Hi guys and welcome to 2017, as they say in Italy – Buon Anno! I don’t know about you but I feel slightly melancholy which must be connected to the fact that the festivities are tapering off. Confession time. I wish could turn back the clock and start December all over again. So intent am I on holding onto any trace of Christmas magic still left in the air that I’ve been strolling around the city in the bitter cold, to get the last glimpse of the Christmas trees, lights and ornaments decked out on Genova’s streets. By this time next week everything will be taken down, nudging us back to the reality that all good things must come to an end. Sigh.
However, that has not happened yet, like they say – it’s not over till the Fat Lady Sings, and since this is KitchenOpera, I say it’s not over until this lady shares at least one Panettone inspired recipe with you. Panettone is a traditional Italian Christmas cake that makes its graceful appearance in Italy during the festive season. I say graceful, because even if you’ve never had one before, the stunning way in which this “luxury bread” is wrapped and presented, will compel you to buy one. Panettone can be found carefully protected in pretty boxes or wrapped in gorgeous paper or my favourite – decorative tins which you can keep for a lifetime. Never judge a book by its cover, except for when it comes to Panettone, a great one almost always reveals itself from the packaging.
Panettone is legendary because it’s been around since the 15th century and its anticipated appearance every holiday season never gets old. In fact Christmas tables across continents have made space for the classic Italian cake with its ever-growing popularity and demand. It’s a soft, delicate, dome-shaped cake, that’s more of a brioche (pane in Italian means bread) and when created to strict, traditional standards it should have a yellow, buttery rich dough that’s bouncy to the touch and filled properly with plump sultanas and candied citrus peel. Other varieties include hazelnuts, almonds, liqueur, chocolate or berries, and while these are just a few of the most popular variations that exist, there’s no saying what other varieties are out there, that I haven’t had the pleasure to sample. The aroma is memorable, known to many as “the smell of Italian Christmas”.
Panettone is traditionally given as gifts to friends and family as a token of prosperity for the coming year hence the special care taken to present it so beautifully. Typically it’s served on the two most special days of the holidays as the quintessential dessert of the season, often accompanied with a good bottle of dessert wine. In not so typical fashion though, in our home Panettone is eaten for breakfast, mainly because in Italy the day starts with something sweet like a brioche or croissant (a factor that I still have to get used to) but more to the point is that a bread, luxury as it may be, to my mind and maw, still does not embody a dessert. There I said it! I need something more, so while slices of Panettone are eaten for breakfast, Panettone Bread Pudding is eaten for dessert so everybody’s happy.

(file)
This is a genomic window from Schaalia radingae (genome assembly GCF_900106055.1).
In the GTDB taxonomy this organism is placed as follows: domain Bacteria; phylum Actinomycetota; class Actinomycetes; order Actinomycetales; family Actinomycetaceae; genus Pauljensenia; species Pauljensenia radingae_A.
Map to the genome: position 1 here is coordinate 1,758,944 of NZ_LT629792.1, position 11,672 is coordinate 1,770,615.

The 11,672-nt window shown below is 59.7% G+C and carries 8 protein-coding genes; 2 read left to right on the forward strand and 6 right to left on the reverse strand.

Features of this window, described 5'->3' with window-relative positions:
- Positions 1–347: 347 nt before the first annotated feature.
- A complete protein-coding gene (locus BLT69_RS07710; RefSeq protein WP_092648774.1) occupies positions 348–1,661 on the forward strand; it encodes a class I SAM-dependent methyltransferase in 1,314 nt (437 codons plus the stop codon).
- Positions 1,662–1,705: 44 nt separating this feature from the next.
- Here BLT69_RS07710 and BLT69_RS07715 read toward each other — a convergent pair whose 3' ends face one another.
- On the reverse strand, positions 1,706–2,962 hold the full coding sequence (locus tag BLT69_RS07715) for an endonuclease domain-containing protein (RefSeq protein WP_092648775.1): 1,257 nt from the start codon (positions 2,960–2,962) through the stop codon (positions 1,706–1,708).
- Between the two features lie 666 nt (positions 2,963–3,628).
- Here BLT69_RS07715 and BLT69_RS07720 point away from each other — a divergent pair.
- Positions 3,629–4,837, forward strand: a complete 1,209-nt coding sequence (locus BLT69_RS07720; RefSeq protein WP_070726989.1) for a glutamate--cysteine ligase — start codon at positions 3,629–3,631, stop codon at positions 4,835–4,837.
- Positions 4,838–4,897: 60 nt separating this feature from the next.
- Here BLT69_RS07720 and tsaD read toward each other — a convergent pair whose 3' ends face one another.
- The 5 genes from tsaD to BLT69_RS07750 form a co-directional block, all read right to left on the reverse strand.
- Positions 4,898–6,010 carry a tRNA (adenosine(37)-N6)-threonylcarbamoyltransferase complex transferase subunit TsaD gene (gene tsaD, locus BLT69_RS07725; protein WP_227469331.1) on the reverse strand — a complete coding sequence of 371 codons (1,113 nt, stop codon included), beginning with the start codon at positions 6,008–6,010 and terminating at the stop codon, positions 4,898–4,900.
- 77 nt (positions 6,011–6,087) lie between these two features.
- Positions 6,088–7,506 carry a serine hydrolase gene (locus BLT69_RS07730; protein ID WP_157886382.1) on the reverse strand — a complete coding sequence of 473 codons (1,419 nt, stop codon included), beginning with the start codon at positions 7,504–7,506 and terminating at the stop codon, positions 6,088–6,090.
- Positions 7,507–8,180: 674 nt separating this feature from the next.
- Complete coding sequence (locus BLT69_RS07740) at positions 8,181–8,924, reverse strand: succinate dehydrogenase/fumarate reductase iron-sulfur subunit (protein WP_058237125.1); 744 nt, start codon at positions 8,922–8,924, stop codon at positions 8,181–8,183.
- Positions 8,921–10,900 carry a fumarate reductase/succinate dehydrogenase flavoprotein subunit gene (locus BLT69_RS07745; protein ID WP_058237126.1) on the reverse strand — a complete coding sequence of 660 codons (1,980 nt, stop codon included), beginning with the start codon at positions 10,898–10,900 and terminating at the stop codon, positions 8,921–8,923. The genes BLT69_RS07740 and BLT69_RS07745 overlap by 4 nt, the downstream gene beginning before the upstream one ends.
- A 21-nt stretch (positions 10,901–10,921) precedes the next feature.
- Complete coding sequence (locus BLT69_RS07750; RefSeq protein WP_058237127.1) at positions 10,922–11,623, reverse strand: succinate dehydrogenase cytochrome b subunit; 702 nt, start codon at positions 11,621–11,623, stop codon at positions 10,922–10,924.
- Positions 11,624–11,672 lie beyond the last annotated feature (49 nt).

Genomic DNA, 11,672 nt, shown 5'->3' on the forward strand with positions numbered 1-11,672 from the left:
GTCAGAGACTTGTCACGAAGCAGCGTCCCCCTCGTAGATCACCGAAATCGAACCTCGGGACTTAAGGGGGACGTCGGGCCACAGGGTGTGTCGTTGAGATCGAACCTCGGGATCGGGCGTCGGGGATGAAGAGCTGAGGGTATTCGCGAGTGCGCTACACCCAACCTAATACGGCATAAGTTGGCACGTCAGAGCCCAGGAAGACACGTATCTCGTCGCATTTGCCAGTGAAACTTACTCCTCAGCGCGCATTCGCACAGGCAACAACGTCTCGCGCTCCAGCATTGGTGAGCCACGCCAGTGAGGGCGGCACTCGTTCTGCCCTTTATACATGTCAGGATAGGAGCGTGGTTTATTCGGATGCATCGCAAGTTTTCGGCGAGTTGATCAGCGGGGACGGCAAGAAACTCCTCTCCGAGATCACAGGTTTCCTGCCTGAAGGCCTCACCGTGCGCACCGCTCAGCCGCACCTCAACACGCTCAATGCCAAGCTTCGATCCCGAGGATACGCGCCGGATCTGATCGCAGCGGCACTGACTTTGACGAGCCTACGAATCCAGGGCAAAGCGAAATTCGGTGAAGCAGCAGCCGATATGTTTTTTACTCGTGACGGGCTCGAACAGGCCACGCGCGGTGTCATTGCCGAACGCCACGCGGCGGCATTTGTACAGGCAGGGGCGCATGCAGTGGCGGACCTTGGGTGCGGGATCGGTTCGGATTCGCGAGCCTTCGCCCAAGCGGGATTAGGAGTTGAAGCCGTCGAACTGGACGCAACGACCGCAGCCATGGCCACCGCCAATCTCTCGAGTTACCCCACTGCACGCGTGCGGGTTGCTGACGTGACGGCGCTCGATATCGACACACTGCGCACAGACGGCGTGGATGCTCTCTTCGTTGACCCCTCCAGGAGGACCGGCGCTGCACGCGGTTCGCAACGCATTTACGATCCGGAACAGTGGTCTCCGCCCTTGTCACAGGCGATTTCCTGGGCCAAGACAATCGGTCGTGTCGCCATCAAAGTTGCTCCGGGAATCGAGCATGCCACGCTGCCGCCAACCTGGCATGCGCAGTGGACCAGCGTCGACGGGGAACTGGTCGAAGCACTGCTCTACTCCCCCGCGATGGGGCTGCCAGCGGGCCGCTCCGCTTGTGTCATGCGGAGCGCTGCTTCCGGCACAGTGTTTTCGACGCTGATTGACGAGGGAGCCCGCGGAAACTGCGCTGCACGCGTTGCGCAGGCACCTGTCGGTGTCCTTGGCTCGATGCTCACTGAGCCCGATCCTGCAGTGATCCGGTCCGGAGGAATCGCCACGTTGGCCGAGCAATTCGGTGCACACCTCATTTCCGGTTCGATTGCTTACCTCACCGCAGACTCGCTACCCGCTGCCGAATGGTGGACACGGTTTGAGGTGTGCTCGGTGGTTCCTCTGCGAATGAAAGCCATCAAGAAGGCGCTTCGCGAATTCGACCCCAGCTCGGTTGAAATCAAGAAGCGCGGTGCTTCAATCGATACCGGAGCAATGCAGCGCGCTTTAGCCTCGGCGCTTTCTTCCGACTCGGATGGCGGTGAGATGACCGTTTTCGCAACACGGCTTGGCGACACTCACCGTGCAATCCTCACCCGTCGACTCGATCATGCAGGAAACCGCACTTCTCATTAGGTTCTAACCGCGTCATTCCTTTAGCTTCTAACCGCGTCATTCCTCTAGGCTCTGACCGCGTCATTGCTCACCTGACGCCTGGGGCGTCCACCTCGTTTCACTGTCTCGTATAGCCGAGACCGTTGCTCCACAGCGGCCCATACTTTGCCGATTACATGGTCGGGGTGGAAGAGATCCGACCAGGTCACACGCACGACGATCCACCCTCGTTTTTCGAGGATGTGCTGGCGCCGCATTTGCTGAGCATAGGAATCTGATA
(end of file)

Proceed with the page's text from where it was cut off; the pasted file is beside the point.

In light of its glory, you’re probably wondering why I waited till after the season to do this post. Ironically a curious reader brought it up, (rightfully so) but not to say that I wasn’t planning on it. My recipe of Panettone Bread Pudding couldn’t come at a better moment because I’m sure there’s plenty of Panettone leftovers that accumulated over December. Or now that the sales are in full swing, who’s not tempted to buy yet another one out of the sheer thrill of getting a bargain. Remember the days when our Mum’s made Old fashioned Bread & Butter Pudding from slices of buttered bread, topped with apricot jam and custard? Yes we will always have affection for old favourites but that doesn’t mean there’s no room for an upgrade. I’ve omitted the use of jam and butter, because the bread is sufficiently rich, but my variation with rum and nuts with a side of almond cream, accomplishes a pick-me-up just the way it should.
- 300g panettone
- 500ml milk
- 3 eggs
- 50g sugar
- 2 tbs rum (optional)
- 1 tbs cornflour
- tsp vanilla extract
- 100g chopped mixed nuts
- confectioners sugar for dusting
For the Cream
- 250ml fresh cream
- 1/2 tsp almond extract
- 1 tbs confectioners sugar
- Grease a medium-sized baking dish and preheat oven to 160°C gas fan / 180°C electric fan / 200°C conventional.
- Cut the panettone from top to bottom into a wedge and slice the wedge into mini wedges.
- Place the wedges into the greased dish without compressing them.
- In a jug, beat eggs, cornflour and sugar.
- Add vanilla extract, rum and milk and mix well.
- Pour the milk mixture evenly over the wedges.
- Scatter over the chopped nuts.
- Bake for 50 mins.
- In a mixing bowl beat cold cream till ribbon stage.
- Sift in sugar and add almond extract and continue beating to stiff peak stage.
- When the pudding has been baked for the full-time, place under a hot broiler for three minutes to toast the crusts.
- Remove from oven and dust with confectioners sugar.
- Leave to rest for at least fifteen minutes.
- Dish each serving with a dollop of almond cream.
Maestros Need to Know *Adding cornflour to the egg-milk mixture is not typical. The egg-milk mixture is the "custard" that will form when heated due to the eggs in the mixture coagulating, however I choose to add a tablespoon of cornflour to ensure a thicker custard consistency as cornstarch is a thickening agent generally used in custards. By doing this we can attain custardy rich pudding that's perfect eaten as is or with a side of whipped cream. While many people will make Bread Pudding and serve it with custard I think that it's not necessary when the bread itself is baked in custard.